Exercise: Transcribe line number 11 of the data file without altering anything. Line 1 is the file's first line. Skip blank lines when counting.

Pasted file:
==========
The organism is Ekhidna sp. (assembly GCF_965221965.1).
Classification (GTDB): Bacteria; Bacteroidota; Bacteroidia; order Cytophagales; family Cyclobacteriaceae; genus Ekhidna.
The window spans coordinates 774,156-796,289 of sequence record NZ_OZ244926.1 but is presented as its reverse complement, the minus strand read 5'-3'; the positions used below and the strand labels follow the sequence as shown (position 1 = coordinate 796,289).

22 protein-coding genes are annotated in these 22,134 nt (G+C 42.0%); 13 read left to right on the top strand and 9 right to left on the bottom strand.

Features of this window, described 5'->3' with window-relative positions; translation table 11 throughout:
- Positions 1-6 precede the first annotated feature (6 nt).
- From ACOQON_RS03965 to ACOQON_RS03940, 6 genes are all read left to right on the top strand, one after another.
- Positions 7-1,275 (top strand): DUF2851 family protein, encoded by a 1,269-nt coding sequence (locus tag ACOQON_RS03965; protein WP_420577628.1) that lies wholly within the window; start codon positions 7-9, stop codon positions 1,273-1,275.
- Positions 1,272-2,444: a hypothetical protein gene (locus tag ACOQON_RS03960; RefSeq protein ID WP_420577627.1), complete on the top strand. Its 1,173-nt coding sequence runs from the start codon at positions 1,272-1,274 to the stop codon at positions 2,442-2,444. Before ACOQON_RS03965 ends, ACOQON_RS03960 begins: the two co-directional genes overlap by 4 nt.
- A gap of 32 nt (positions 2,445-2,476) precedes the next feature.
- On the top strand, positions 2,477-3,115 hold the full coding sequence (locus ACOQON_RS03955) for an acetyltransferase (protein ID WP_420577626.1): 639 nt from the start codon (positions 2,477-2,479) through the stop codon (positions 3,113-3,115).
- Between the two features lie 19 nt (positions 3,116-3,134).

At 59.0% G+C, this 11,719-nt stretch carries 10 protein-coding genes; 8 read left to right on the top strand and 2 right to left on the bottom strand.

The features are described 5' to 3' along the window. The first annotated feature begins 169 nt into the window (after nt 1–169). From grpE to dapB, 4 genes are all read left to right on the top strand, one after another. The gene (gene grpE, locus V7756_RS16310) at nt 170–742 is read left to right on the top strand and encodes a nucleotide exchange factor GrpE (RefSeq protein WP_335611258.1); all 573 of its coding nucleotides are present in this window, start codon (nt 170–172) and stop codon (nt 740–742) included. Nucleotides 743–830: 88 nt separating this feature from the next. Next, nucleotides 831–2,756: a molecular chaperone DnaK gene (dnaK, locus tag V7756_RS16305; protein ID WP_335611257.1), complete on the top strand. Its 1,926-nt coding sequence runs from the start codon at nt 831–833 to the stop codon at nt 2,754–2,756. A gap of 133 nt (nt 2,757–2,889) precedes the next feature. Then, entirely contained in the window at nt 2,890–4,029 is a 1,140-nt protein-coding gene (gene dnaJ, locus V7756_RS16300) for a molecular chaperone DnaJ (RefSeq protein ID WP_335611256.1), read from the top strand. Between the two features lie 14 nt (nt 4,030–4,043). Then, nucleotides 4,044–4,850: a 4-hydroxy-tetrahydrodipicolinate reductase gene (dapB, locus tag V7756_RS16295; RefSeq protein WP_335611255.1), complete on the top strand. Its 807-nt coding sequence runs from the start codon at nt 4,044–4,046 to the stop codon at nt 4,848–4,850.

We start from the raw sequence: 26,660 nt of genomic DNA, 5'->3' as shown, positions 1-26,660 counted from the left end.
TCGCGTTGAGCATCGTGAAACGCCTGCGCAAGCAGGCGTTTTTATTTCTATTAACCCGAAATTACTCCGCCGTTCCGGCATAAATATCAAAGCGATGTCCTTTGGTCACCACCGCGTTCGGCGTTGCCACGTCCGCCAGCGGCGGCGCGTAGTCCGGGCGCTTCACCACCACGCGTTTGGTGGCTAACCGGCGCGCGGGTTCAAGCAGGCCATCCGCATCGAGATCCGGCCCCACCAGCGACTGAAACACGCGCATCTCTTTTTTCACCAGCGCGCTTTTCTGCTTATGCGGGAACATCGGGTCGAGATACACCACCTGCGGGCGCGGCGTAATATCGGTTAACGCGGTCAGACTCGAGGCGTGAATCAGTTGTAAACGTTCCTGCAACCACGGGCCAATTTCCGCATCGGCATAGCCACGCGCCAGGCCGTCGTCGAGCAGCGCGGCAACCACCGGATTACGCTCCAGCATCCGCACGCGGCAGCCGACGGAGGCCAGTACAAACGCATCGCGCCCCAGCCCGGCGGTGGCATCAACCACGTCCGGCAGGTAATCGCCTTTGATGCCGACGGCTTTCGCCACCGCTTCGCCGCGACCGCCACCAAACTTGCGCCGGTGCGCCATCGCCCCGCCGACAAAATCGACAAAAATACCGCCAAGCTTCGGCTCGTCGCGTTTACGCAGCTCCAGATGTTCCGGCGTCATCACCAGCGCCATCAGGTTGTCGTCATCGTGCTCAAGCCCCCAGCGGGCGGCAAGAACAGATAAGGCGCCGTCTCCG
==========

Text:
- On the top strand, positions 2,477-3,115 hold the full coding sequence (locus ACOQON_RS03955) for an acetyltransferase (protein ID WP_420577626.1): 639 nt from the start codon (positions 2,477-2,479) through the stop codon (positions 3,113-3,115).